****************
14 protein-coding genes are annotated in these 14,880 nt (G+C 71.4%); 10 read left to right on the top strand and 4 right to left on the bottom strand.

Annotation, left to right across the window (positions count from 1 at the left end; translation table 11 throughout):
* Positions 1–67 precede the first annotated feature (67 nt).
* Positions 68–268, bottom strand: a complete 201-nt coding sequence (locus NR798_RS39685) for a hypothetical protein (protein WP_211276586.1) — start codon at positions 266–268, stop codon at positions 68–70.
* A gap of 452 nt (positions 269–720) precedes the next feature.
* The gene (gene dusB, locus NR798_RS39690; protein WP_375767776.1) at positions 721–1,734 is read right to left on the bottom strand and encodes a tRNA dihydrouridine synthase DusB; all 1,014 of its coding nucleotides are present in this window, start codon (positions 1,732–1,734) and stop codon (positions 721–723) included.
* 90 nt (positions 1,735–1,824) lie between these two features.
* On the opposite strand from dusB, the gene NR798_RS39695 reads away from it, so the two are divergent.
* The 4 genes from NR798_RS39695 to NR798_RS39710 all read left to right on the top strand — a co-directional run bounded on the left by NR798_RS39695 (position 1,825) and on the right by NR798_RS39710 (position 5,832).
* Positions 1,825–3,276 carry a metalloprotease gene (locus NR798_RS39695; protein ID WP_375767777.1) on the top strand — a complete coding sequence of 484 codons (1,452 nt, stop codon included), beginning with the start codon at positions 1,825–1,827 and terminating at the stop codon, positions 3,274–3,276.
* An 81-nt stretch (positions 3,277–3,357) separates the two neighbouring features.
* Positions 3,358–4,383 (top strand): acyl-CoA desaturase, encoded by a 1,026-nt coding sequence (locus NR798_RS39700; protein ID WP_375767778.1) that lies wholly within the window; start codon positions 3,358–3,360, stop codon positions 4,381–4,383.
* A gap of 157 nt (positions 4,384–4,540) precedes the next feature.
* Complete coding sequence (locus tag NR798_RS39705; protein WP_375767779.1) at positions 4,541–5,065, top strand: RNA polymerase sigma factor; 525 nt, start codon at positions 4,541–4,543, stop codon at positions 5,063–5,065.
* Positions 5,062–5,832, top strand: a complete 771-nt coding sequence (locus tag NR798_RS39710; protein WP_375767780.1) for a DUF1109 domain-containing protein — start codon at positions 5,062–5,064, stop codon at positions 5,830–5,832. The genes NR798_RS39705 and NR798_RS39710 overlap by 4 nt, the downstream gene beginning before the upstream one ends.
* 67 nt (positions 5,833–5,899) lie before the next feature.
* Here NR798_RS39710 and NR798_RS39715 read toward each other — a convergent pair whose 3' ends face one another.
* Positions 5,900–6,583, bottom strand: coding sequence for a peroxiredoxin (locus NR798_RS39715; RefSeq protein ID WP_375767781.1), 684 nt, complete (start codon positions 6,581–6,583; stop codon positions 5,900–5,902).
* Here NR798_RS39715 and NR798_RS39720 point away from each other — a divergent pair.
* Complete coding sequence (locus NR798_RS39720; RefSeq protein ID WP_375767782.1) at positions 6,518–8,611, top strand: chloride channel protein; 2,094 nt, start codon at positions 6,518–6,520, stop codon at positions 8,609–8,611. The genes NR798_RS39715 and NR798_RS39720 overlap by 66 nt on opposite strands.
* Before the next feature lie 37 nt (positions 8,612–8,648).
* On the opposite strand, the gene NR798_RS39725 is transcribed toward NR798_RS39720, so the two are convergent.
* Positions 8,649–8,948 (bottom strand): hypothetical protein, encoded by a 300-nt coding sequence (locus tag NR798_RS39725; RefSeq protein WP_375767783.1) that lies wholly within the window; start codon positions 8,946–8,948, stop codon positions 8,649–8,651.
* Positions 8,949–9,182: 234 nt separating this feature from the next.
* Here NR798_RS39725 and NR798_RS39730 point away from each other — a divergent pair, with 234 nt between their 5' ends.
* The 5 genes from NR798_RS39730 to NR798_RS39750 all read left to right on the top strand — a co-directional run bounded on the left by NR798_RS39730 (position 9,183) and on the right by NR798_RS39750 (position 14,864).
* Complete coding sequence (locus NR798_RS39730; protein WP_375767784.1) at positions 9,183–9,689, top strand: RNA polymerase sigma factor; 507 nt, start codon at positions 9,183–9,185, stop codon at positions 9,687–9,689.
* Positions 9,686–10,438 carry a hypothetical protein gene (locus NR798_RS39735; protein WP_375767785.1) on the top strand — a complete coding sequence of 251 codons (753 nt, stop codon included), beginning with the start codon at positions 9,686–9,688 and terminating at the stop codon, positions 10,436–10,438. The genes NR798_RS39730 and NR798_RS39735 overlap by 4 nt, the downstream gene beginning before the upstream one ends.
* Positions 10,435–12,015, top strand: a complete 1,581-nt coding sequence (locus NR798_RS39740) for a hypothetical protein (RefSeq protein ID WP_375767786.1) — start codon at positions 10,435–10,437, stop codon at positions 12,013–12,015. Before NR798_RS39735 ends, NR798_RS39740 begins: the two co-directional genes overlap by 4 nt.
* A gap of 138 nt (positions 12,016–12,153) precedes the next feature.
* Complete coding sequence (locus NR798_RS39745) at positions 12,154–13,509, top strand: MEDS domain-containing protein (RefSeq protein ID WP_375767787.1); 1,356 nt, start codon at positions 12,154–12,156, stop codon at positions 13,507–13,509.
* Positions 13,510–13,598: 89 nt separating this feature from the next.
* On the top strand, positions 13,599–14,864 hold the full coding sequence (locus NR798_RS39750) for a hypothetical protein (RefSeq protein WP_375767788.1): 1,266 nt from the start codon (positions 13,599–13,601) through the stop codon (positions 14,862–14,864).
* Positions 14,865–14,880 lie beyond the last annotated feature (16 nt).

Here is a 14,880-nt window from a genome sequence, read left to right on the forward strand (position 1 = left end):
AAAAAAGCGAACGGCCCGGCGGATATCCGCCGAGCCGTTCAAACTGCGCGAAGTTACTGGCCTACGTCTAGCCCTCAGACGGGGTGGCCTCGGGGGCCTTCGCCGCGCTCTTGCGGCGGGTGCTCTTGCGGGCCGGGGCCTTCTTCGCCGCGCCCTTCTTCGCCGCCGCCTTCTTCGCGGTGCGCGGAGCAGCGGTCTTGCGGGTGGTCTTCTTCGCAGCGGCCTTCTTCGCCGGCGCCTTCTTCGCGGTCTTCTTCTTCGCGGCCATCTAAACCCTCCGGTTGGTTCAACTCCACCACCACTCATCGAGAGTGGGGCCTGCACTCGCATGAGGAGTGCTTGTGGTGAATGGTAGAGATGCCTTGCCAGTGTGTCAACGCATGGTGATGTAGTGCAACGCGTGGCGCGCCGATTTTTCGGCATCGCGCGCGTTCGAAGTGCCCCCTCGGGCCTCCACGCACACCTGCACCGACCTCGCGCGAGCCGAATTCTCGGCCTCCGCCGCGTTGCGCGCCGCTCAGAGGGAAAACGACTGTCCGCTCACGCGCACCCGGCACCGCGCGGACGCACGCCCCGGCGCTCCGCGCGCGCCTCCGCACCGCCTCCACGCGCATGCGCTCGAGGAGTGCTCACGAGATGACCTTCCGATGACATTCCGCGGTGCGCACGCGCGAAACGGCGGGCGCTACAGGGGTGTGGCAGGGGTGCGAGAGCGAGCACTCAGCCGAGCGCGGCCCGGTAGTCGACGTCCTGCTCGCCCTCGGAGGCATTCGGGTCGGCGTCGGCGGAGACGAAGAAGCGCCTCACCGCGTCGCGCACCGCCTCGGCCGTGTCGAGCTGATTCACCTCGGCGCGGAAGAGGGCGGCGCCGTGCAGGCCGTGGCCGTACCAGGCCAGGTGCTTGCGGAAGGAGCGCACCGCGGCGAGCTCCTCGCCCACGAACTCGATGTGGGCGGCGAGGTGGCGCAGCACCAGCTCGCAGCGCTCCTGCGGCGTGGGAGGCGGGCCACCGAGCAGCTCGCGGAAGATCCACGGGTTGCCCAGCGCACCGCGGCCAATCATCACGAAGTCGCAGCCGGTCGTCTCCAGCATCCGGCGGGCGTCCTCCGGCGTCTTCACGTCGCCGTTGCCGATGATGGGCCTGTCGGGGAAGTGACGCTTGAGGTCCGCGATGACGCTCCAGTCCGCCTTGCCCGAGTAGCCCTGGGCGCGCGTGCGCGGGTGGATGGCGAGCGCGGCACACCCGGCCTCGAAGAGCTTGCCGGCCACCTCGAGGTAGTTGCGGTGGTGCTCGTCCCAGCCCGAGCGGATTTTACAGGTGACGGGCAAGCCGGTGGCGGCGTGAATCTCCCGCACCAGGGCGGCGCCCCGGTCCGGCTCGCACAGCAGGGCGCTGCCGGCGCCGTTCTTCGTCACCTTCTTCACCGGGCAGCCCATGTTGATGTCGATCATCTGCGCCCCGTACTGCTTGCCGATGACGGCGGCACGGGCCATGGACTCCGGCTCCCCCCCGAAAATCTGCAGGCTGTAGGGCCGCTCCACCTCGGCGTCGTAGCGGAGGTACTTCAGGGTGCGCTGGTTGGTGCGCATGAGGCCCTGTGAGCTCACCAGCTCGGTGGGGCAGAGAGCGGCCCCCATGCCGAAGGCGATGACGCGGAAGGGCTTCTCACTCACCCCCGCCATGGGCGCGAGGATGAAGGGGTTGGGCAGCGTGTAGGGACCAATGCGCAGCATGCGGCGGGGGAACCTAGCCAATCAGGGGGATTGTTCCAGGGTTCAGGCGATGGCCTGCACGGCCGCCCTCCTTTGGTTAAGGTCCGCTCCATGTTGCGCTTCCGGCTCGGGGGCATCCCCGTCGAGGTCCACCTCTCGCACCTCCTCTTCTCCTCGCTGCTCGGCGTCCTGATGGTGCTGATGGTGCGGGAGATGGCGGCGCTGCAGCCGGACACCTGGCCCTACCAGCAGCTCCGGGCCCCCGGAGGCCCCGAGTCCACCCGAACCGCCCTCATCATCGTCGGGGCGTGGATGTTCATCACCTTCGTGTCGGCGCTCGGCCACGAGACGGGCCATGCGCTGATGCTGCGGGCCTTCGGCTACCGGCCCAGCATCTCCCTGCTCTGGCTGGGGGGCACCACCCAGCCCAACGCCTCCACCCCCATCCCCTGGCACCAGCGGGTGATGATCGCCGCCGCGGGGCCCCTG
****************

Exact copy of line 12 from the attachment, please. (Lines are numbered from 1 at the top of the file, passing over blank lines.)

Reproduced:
* Positions 3,358–4,383 (top strand): acyl-CoA desaturase, encoded by a 1,026-nt coding sequence (locus NR798_RS39700; protein ID WP_375767778.1) that lies wholly within the window; start codon positions 3,358–3,360, stop codon positions 4,381–4,383.